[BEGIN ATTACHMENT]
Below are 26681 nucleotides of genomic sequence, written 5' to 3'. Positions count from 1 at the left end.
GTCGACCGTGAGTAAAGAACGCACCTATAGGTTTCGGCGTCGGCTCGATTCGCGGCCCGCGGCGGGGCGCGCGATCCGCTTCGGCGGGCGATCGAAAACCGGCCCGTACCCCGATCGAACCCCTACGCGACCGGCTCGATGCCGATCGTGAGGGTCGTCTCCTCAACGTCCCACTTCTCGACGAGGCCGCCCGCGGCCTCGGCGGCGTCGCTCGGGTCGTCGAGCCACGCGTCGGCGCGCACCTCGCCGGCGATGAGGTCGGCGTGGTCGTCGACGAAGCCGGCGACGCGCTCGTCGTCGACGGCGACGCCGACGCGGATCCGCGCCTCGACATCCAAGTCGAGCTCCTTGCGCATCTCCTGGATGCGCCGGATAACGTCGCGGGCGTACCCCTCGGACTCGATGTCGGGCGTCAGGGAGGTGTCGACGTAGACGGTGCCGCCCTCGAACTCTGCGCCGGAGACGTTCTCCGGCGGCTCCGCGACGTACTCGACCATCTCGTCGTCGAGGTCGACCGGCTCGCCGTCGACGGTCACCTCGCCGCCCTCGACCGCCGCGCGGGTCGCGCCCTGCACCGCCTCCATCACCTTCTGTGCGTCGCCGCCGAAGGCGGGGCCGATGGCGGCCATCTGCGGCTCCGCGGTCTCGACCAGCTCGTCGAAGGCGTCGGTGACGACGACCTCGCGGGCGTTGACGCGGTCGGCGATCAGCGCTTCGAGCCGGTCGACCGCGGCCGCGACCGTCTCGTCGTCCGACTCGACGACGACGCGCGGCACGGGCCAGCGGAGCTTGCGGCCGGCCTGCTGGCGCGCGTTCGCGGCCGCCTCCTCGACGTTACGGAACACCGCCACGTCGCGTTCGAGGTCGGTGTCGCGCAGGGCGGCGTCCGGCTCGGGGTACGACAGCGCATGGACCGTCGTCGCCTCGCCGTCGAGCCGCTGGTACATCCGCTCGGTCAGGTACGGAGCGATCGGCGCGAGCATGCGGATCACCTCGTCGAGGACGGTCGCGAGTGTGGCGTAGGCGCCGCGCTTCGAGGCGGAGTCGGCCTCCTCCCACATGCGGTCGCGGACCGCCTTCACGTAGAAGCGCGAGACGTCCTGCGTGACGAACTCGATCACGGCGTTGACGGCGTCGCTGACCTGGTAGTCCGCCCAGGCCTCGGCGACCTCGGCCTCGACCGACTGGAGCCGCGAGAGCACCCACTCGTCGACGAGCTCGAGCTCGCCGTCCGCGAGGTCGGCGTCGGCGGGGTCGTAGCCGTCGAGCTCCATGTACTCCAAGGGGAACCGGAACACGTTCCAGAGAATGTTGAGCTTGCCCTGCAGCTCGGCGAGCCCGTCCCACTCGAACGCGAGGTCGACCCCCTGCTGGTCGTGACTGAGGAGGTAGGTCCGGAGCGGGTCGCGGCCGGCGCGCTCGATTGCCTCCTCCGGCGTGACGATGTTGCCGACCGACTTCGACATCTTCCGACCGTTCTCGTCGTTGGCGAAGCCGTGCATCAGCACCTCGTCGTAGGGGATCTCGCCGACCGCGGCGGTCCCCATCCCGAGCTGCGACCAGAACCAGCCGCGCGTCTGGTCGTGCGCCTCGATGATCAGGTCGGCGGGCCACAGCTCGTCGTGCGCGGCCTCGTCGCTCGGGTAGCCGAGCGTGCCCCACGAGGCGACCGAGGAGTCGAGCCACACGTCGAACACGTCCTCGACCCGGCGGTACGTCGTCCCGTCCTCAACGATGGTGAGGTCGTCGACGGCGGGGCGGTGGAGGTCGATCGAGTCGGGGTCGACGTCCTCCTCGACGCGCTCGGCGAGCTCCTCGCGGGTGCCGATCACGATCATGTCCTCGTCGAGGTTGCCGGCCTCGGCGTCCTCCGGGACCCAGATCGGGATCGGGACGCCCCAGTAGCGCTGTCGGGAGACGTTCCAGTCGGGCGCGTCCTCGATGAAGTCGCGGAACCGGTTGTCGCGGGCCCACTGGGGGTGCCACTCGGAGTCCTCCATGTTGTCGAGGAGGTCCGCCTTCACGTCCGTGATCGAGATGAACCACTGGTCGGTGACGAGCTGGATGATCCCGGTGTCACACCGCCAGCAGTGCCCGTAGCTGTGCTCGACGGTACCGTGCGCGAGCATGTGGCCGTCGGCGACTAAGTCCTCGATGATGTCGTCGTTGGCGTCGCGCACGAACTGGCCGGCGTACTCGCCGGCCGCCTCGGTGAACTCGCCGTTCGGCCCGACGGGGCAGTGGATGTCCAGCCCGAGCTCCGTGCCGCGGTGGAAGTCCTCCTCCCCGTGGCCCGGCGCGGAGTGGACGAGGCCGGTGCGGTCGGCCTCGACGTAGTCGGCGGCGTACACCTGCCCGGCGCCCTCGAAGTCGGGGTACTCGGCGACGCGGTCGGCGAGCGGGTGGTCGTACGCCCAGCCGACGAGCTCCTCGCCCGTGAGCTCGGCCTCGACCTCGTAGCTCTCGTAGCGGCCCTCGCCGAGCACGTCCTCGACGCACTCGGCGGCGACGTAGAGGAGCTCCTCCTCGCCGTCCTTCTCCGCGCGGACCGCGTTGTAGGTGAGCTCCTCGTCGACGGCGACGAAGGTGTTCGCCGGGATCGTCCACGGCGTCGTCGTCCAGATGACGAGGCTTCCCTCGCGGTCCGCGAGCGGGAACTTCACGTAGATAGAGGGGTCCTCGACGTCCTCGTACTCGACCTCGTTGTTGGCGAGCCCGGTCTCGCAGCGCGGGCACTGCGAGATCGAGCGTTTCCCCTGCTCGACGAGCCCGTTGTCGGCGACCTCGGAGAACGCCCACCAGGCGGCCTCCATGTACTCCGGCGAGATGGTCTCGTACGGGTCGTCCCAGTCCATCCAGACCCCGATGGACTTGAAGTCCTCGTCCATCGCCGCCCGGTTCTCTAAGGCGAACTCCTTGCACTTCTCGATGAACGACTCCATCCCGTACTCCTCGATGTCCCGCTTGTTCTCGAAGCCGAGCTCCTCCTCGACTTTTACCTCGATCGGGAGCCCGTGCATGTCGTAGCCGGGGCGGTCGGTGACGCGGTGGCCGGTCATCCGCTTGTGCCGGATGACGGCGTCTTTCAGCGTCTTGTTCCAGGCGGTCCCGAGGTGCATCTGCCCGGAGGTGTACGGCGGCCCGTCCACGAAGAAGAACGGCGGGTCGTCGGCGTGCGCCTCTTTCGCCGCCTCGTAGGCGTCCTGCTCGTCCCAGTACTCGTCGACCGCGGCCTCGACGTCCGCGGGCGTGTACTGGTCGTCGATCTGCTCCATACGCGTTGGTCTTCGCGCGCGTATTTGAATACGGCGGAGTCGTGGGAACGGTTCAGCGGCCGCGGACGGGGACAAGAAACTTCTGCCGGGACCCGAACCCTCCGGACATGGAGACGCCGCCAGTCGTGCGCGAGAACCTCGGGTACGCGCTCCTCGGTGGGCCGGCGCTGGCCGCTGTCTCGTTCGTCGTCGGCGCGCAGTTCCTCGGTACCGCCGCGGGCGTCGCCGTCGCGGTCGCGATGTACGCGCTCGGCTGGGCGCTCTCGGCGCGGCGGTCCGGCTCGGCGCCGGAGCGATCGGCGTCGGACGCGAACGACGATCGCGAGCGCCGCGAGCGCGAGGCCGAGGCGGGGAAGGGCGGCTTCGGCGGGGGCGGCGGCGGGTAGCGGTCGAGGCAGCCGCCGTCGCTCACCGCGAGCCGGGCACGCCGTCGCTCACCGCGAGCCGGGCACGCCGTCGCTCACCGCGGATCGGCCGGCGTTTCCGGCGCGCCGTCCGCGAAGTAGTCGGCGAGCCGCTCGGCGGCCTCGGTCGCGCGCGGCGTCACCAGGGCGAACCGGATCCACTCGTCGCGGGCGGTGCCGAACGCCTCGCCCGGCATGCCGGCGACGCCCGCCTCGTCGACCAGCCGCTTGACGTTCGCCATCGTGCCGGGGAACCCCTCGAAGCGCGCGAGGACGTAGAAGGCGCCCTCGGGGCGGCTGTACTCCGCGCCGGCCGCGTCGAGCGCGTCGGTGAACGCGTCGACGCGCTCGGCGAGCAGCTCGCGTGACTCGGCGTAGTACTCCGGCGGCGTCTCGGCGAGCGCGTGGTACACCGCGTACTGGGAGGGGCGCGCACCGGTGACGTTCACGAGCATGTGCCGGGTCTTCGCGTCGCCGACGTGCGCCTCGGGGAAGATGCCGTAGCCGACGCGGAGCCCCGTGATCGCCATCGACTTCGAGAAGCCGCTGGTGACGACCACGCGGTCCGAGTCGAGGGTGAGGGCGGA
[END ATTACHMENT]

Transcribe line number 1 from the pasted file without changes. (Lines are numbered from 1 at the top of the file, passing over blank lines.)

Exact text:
Below are 26681 nucleotides of genomic sequence, written 5' to 3'. Positions count from 1 at the left end.